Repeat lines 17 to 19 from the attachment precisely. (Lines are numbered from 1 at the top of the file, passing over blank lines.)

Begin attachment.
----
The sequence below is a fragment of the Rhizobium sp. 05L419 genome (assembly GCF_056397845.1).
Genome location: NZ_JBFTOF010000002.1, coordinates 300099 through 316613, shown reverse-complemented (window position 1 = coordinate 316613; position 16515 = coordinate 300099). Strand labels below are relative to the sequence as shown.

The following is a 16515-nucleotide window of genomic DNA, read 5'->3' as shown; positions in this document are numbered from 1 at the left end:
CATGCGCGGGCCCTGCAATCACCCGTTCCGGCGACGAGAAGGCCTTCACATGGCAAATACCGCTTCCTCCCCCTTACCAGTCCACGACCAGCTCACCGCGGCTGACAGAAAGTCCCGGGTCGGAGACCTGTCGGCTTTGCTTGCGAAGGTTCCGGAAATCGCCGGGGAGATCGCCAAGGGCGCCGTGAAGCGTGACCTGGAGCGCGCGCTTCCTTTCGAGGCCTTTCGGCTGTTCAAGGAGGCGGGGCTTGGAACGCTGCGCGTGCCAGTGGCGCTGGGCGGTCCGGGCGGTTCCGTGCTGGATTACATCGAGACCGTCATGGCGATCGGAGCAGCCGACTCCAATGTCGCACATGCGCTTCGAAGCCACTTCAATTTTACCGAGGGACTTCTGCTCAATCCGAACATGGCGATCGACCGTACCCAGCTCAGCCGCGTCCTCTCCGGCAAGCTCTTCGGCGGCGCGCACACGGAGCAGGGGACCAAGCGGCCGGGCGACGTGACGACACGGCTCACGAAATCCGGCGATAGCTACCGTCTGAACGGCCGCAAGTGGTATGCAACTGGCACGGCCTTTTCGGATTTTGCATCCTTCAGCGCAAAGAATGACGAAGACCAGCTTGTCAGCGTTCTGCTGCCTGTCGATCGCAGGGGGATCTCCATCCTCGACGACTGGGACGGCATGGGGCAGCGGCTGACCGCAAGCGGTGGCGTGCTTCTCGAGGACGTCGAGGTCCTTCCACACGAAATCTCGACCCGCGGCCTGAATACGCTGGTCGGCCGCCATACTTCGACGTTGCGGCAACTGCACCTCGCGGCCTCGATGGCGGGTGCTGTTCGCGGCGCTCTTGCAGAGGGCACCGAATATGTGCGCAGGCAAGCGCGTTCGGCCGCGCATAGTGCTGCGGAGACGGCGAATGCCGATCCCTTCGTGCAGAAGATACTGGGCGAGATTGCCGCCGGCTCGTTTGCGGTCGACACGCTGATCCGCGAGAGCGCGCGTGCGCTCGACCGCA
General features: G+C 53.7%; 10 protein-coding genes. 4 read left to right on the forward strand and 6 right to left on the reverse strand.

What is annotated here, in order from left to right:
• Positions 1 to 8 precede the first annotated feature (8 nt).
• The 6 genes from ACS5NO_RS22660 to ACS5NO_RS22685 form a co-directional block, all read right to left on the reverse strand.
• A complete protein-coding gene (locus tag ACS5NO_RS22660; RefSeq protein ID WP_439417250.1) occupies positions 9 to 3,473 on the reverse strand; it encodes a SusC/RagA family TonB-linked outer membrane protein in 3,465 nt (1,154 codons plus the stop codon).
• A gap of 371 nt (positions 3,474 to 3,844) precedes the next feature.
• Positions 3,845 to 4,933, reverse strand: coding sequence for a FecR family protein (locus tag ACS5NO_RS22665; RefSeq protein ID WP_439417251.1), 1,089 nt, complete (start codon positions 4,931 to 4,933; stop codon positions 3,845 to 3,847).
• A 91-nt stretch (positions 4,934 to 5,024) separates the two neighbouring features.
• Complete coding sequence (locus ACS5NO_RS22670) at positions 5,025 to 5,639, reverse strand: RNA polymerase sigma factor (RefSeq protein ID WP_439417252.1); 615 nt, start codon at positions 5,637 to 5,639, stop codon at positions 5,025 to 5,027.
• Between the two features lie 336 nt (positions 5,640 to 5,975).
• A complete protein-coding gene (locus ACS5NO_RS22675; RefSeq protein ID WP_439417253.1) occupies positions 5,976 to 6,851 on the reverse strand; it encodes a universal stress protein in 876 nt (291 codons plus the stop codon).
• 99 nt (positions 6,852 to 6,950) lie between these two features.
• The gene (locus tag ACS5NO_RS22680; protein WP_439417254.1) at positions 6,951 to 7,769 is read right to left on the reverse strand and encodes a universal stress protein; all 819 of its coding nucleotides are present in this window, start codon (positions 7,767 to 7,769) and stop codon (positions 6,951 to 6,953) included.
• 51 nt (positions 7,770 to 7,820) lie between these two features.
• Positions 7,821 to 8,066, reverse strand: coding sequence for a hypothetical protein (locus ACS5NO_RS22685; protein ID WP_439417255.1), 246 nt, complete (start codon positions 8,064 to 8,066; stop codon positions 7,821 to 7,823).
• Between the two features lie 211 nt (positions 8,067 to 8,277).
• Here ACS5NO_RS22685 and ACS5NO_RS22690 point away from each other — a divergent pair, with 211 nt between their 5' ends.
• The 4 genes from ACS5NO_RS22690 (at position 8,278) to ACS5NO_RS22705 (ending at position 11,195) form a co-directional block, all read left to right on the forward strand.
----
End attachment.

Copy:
• The gene (locus tag ACS5NO_RS22680; protein WP_439417254.1) at positions 6,951 to 7,769 is read right to left on the reverse strand and encodes a universal stress protein; all 819 of its coding nucleotides are present in this window, start codon (positions 7,767 to 7,769) and stop codon (positions 6,951 to 6,953) included.
• 51 nt (positions 7,770 to 7,820) lie between these two features.
• Positions 7,821 to 8,066, reverse strand: coding sequence for a hypothetical protein (locus ACS5NO_RS22685; protein ID WP_439417255.1), 246 nt, complete (start codon positions 8,064 to 8,066; stop codon positions 7,821 to 7,823).